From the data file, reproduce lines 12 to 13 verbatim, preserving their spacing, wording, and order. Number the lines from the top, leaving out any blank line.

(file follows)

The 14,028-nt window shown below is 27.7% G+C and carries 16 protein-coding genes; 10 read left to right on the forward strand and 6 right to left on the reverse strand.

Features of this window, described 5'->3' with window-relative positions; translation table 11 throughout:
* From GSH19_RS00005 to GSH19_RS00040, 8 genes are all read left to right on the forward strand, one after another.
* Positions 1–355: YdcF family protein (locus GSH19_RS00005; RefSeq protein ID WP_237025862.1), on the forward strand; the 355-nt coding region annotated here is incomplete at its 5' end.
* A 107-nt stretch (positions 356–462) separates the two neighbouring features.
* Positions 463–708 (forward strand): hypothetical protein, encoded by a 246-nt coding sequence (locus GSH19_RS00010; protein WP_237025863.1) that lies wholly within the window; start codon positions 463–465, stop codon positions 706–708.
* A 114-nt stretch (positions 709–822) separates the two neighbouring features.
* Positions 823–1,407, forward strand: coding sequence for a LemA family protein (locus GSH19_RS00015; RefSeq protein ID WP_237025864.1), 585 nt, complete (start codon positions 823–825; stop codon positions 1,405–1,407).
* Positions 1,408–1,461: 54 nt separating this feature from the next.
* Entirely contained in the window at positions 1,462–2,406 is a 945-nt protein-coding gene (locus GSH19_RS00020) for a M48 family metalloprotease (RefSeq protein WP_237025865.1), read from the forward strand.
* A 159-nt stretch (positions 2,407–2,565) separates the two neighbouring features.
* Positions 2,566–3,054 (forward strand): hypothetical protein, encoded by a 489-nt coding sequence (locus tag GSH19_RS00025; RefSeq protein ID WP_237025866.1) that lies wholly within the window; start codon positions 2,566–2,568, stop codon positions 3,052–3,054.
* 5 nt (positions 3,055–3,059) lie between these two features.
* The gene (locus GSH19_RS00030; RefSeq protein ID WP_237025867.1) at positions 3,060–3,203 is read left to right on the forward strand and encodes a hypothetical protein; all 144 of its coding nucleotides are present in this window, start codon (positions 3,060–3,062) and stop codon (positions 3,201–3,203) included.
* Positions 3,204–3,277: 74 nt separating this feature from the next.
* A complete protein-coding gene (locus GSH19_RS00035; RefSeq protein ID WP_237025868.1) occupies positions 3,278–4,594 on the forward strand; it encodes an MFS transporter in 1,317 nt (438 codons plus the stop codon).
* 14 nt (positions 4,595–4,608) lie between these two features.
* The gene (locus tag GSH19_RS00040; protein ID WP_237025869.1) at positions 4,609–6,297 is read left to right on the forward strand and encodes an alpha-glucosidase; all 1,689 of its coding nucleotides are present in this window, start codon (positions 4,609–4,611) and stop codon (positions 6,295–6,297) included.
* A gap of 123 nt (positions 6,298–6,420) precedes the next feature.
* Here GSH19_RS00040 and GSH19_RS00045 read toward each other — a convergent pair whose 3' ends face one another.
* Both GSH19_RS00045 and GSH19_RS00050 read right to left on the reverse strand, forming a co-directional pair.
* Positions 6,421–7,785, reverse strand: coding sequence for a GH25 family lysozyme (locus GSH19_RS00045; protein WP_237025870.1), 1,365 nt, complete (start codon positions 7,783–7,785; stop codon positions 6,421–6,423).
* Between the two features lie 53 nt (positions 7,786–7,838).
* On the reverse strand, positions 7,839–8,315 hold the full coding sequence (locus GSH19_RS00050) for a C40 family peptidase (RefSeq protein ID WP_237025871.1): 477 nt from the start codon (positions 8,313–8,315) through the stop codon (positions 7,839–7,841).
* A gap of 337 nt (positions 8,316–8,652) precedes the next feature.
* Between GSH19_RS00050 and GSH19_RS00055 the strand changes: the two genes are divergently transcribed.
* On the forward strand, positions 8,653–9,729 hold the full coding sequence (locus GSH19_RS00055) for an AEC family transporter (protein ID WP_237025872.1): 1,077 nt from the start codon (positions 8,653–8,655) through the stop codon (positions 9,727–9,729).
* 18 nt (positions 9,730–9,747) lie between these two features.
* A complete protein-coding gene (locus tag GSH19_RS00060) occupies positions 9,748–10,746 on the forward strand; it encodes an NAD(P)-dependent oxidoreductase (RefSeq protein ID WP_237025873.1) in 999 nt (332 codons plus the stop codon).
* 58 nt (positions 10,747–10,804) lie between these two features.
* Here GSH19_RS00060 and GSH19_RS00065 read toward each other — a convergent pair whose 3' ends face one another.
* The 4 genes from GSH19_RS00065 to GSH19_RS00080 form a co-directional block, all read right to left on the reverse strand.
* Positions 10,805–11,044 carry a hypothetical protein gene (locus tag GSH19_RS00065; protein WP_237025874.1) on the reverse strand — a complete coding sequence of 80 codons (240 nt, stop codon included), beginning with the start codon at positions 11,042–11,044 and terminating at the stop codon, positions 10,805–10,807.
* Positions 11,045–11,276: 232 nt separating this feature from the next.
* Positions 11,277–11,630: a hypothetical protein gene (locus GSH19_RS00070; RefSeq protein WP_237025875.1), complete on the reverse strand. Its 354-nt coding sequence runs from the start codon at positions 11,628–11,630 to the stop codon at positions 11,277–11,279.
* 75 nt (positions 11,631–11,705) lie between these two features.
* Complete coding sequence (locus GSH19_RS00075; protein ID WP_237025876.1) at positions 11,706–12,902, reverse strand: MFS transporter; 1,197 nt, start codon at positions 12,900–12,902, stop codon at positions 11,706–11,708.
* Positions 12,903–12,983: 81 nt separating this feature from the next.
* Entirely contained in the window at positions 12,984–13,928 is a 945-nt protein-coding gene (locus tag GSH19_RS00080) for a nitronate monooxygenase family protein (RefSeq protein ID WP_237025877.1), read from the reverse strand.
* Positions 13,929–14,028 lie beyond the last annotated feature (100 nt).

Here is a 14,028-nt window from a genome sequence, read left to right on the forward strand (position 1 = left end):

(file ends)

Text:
* Positions 2,566–3,054 (forward strand): hypothetical protein, encoded by a 489-nt coding sequence (locus tag GSH19_RS00025; RefSeq protein ID WP_237025866.1) that lies wholly within the window; start codon positions 2,566–2,568, stop codon positions 3,052–3,054.
* 5 nt (positions 3,055–3,059) lie between these two features.